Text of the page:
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ClickThe above is licensed under 2.0. But it's basically 'everything you do normally in an RPG' codified to bring about the best possible experience for the genre that it's trying for.Mmh. Not only that. It tells the GM to follow the rules. I can count the number of GMs who do that on the fingers of one hand. Also, if the player says he does something, and he rolls 10+, then he does just that, the GM has no say in the matter.

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It isn't something that common, usually the GM can veto basically anything.The revolutionary bits are a bit hidden, but they're definitely there. Like, you can't say 'my toaster is broken, I'm going to threaten it to start working again' then roll Go Aggro.Well, the move has to trigger. In your example it won't. You're just a madman yelling at a toaster.

But, if the move does trigger from the fiction, and the player rolls 10+, then it dies happen. AW is quite specific about giving the players what they worked for, it's just that sometimes they have to make some though decisions in order to get it.PS: this is just to add to your post, not to argue your point. What I'm saying is that you can definitely say you want to do something that technically triggers a move but also horrendously violates the established fiction, and that the GM probably has the bulk of the say as to whether or not something violates the fiction.Another (perhaps harder to argue against) example would be, like, say that you have an Operator that does a Delivery gig for their Moonlighting roll. They roll a 6, so the move says their gig is about to end in catastrophe.You tell them, 'you're cutting through an alley on the way there, when Dremmer appears at the end of the alley with two guys right behind him. You turn around, and there's another three guys coming up from behind, blocking the other way out. Dremmer shouts at you to drop the package and put your hands up. What do you do?'

And they respond, 'I try to fart so hard that I'm able to lift off the ground, escape Earth's atmosphere, and fly to the moon.' Definitely counts as acting under fire.There's nothing mechanically preventing you from letting this happen.But you're on your sixth session and up to this point the campaign has been pretty grounded and serious (as much as Apocalypse World allows, anyway), and you know if you let this happen and he rolls literally anything over a 6 the other players will probably fucking hate you for not stopping it.edit Also, there's much to be said for taking shit away from the players, too. It's right in the principles: 'look through crosshairs' and 'respond with fuckery and intermittent rewards'. I agree with keeping the genre and general feel of the fiction consistent. Everyone needs to play the same game in order to have a good game.However, maybe it's just a difference of GMing style, in your example I was still not consider that a trigger for a move.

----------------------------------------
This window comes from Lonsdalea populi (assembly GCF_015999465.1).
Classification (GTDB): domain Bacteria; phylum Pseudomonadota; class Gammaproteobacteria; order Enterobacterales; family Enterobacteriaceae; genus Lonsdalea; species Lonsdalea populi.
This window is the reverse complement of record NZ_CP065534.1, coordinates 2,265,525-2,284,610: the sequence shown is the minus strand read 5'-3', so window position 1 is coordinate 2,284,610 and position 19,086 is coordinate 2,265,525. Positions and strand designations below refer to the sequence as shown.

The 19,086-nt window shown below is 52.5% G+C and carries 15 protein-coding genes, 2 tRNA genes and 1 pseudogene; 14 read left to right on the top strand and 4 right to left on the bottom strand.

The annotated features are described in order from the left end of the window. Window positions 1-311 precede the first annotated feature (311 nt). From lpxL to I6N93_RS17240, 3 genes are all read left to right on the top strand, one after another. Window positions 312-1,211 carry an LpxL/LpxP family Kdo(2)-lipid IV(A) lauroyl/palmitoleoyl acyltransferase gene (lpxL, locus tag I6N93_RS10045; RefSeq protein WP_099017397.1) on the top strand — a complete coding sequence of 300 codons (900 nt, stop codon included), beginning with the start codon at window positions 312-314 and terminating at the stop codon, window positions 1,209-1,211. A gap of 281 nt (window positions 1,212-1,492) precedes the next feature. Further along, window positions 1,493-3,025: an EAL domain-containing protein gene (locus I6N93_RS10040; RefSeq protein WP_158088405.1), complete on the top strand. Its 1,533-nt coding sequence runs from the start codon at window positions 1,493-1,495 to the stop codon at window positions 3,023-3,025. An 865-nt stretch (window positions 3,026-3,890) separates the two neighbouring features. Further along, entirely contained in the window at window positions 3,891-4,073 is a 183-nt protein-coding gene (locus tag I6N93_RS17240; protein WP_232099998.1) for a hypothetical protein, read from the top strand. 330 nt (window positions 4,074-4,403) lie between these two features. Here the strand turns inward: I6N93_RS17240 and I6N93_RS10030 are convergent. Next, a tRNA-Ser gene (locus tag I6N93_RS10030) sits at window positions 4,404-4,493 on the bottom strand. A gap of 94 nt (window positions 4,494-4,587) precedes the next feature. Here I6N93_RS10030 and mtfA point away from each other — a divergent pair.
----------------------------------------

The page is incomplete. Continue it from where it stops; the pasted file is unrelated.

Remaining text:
Sometimes you don't need to roll the dice. If the resolution is clear before the roll, succed or failure are impossible, then rolling is irrelevant. If you walk behind someone, put a gun against the back of their head and pull the trigger, there's no going agro, no seizing anything by force, you just kill the NPC.

That's looking through crosshairs for example, nothing really to do with taking things from players.Anyways, different interpretations are fine. Maybe it's just my way of seeing things. Nothing wrong with other people seeing them differently. If it was possible to fart yourself onto the moon it would absolutely be a trigger for 'acting under fire' where 'the fire' is the fact that Dremmer and Co will seriously fuck you up if you take too long.

Same logic as if you tried to bust open a door in the alley to escape that way.Of course, since the GM is the ultimate judge of whether or not something is possible, whether or not it is possible is up to the GM. Same goes for failure being impossible.Looking through crosshairs (which is a principle, not a move) is not just about killing NPCs.

Yeah, if the players put a gun up to the head of an unaware NPC and pull the trigger you should generally just make the NPC die, but that doesn't mean you can't 'respond with fuckery' and only partially give them what they asked for.There's also nothing stopping you from making the player roll for going aggro in that situation; the rulebook actually gives the example of 'getting the drop on someone' as a trigger for going aggro, and offer an example of trying to assassinate someone with a sniper rifle.Ultimately, again, it's up to GM fiat. Apocalypse World changed the way I thought about GMing, and what I think good RPG design is. It happens to be a game set in a post-apocalypic world, but in my opinion that's not what makes it so great.Firstly, AW is prescriptive about how you GM. The GM chapter starts by saying 'there are many ways to GM a roleplaying game, but AW calls for one way in particular'.